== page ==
Print 82 comment(s) - last by frobizzle.. on Aug 3 at 8:54 AM

Says that his company is about to step up their efforts

It's no secret that Microsoft's tablet efforts are somewhat of a mess right now. After scrapping its much anticipated Courier concept, Bill Gates assured Microsoft's fans that his company hadn't given up on tablets -- but that didn't stop several key players from the tablet team from jumping ship.

Now Microsoft is left staring at Apple's fiscal third quarter, which featured sales of 3.27 million iPads.  Microsoft CEO Steve Ballmer commented on a recent call to analysts [DOCX], "Apple has done an interesting job of putting together a synthesis and putting a product out, and in which they've -- they sold certainly more than I'd like them to sell, let me just be clear about that. We think about that. We think about that in competitive sense."

Ballmer made it clear that his company is not interested in pursuing a separate OS for tablets like Apple (the iPad uses a variant of the same tweaked and stripped down version of OS X found in the iPad).  He states, "We’re coming.  We’re coming full guns. The operating system is called Windows."

Windows tablets will soon get a boost from Intel's upcoming
Oak Trail low power CPU that's perfect for mobile applications, according to Ballmer.  Oak Trail is Intel's name for its upcoming successor to the Atom series of processors which will launch in early 2011.  Among other things it features full 1080p video and HDMI support, all while reportedly cutting power consumption 50 percent.

Ballmer insists that Windows tablets are just around the river bend, stating, "Some of you will say, well, when? When? And I say, As soon as they're ready. They'll be shipping as soon as they are ready. And it is job one urgency around here."

The real question, though, might be -- who?  ASUS has already ditched Windows CE for Linux in its smaller upcoming tablet (the larger 12.1" still presumably uses Windows 7) and HP is using webOS from recently acquired Palm instead of Windows 7.  That leaves a handful of other players -- MSI, Lenovo, Acer, and Dell (among others).  However, some of those -- like Dell -- are considering instead jumping ship to Google's Android OS.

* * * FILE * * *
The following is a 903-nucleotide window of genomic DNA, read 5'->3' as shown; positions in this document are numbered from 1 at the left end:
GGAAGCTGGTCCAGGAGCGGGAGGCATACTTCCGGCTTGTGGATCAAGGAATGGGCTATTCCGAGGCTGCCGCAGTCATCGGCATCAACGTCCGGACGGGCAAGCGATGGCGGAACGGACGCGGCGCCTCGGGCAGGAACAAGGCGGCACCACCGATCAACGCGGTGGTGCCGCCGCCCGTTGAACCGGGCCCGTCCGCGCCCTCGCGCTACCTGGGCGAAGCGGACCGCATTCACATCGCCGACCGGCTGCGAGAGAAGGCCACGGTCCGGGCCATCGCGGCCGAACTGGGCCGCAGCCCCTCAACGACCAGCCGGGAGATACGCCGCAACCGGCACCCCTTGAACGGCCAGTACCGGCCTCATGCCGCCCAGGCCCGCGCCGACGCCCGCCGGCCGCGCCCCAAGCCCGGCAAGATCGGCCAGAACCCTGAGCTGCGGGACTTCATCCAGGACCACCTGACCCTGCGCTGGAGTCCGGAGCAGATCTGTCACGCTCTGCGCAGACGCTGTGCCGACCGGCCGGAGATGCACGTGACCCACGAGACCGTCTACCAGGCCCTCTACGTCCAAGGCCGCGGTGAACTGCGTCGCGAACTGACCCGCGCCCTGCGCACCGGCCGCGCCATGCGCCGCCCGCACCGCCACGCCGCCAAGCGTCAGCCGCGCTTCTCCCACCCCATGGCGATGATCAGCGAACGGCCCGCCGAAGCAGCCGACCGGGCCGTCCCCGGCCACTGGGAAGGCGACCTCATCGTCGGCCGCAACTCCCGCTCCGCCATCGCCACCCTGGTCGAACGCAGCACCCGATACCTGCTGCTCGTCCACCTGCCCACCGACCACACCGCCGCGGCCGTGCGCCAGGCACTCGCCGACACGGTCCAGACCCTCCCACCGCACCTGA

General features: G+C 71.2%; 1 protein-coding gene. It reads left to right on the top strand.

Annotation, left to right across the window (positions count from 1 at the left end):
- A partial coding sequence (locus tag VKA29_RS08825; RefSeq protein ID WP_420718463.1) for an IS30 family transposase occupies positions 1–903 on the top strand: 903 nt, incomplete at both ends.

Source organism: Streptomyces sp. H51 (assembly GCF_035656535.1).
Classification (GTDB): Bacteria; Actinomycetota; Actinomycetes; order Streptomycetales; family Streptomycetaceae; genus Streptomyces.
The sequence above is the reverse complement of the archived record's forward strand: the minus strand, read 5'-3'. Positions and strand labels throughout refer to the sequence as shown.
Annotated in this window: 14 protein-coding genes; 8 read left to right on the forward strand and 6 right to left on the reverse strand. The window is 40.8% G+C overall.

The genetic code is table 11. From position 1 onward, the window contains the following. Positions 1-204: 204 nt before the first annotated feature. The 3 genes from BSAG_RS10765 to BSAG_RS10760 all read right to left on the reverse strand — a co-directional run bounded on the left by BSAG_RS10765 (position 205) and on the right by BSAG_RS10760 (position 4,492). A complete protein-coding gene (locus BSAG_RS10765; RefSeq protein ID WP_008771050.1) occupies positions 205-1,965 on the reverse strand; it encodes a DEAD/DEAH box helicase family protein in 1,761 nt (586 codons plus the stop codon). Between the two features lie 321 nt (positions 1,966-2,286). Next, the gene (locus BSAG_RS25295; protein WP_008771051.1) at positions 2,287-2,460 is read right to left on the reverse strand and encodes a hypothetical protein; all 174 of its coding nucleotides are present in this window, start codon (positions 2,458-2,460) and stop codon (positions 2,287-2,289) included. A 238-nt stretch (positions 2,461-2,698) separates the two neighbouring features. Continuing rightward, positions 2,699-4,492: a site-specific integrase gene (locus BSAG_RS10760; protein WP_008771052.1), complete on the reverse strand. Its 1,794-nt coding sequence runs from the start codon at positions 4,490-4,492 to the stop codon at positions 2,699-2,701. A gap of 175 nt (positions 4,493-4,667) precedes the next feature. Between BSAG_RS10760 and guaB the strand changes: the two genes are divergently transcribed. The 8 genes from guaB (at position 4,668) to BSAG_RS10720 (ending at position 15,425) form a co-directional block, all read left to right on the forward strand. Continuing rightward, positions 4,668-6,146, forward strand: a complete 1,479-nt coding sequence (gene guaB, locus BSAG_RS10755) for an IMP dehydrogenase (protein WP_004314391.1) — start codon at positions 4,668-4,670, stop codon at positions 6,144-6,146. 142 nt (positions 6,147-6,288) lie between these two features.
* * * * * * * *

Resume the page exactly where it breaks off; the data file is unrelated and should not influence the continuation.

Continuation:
At this point it's anybody's game to step up and challenge Apple.  Windows 7, webOS, and Android seem the top contenders.  The first Android tablet (or Mobile Internet Device, if you prefer), the Dell Streak, will reportedly hit before the end of the month in the U.S.  A 5-inch model will come first, followed by others.

With Android being the first to hit the market, Microsoft may be left vying for third place in the tabletsphere.  And that's something that's bound to get Ballmer real worked up.

Comments     Threshold

This article is over a month old, voting and posting comments is disabled

RE: "Job one urgency" is the tablet? WTF?!
By alifbaa on 7/30/2010 11:05:12 AM , Rating: 2
I remember when Gates said the internet was just a fad (1998ish?). I'm pretty sure they've been playing catch up to the consumer's wishes since then. It just took this long for other competitors to gain enough strength to compete.

Microsoft is a paid OS company in a world defined by decreasing relevance of OS's and people who aren't willing to pay for software. They sat back and watched as palm pilots, then MP3 players, mobile phones and now tablets became critical computing devices. Meanwhile, they sat on XP for the better part of a decade without making any meaningful advances.

Until Microsoft can put attach a date to a modern, innovative feature list; they're nothing but talk.

By drycrust3 on 7/30/2010 12:42:24 PM , Rating: 2
Legend has it that Bill Gates would never accept an email unless it had bad news in it because it is soooo easy for the underlings to just push forward the good news.
My guess is that tablets and phones will soon merge, so why not have an OS that can do both? Sure, the requirements for a phone are currently different from a tablet, but from a software point of view a phone is really a cheap tablet.
As it is, my guess is that Microsoft have missed the boat completely because malware is becoming a major issue and people don't want to be constantly fighting rearguard actions.
To me their next OS should be something along the lines of a Linux distribution where the average user doesn't need to have an Antivirus package.

"This is about the Internet.  Everything on the Internet is encrypted. This is not a BlackBerry-only issue. If they can't deal with the Internet, they should shut it off." -- RIM co-CEO Michael Lazaridis

Copyright 2014 DailyTech LLC. - RSS Feed | Advertise | About Us | Ethics | FAQ | Terms, Conditions & Privacy Information | Kristopher Kubicki